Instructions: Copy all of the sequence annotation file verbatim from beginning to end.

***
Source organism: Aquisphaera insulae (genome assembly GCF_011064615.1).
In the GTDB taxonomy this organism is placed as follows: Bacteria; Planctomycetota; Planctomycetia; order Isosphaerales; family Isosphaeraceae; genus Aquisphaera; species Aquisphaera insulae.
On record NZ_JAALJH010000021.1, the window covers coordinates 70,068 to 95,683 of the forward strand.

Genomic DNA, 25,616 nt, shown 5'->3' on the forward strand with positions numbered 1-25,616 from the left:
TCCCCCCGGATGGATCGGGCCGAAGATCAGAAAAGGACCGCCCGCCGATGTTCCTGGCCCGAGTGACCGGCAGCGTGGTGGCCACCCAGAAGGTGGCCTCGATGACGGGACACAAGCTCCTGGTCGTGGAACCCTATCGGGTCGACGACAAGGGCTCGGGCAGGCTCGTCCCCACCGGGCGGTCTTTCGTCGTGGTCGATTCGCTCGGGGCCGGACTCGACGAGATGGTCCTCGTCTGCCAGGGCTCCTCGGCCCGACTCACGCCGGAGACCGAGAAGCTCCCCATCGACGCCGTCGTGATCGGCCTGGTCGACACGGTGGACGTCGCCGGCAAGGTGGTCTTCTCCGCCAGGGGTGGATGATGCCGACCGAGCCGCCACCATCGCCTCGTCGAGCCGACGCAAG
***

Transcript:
Source organism: Aquisphaera insulae (genome assembly GCF_011064615.1).
In the GTDB taxonomy this organism is placed as follows: Bacteria; Planctomycetota; Planctomycetia; order Isosphaerales; family Isosphaeraceae; genus Aquisphaera; species Aquisphaera insulae.
On record NZ_JAALJH010000021.1, the window covers coordinates 70,068 to 95,683 of the forward strand.

Genomic DNA, 25,616 nt, shown 5'->3' on the forward strand with positions numbered 1-25,616 from the left:
TCCCCCCGGATGGATCGGGCCGAAGATCAGAAAAGGACCGCCCGCCGATGTTCCTGGCCCGAGTGACCGGCAGCGTGGTGGCCACCCAGAAGGTGGCCTCGATGACGGGACACAAGCTCCTGGTCGTGGAACCCTATCGGGTCGACGACAAGGGCTCGGGCAGGCTCGTCCCCACCGGGCGGTCTTTCGTCGTGGTCGATTCGCTCGGGGCCGGACTCGACGAGATGGTCCTCGTCTGCCAGGGCTCCTCGGCCCGACTCACGCCGGAGACCGAGAAGCTCCCCATCGACGCCGTCGTGATCGGCCTGGTCGACACGGTGGACGTCGCCGGCAAGGTGGTCTTCTCCGCCAGGGGTGGATGATGCCGACCGAGCCGCCACCATCGCCTCGTCGAGCCGACGCAAG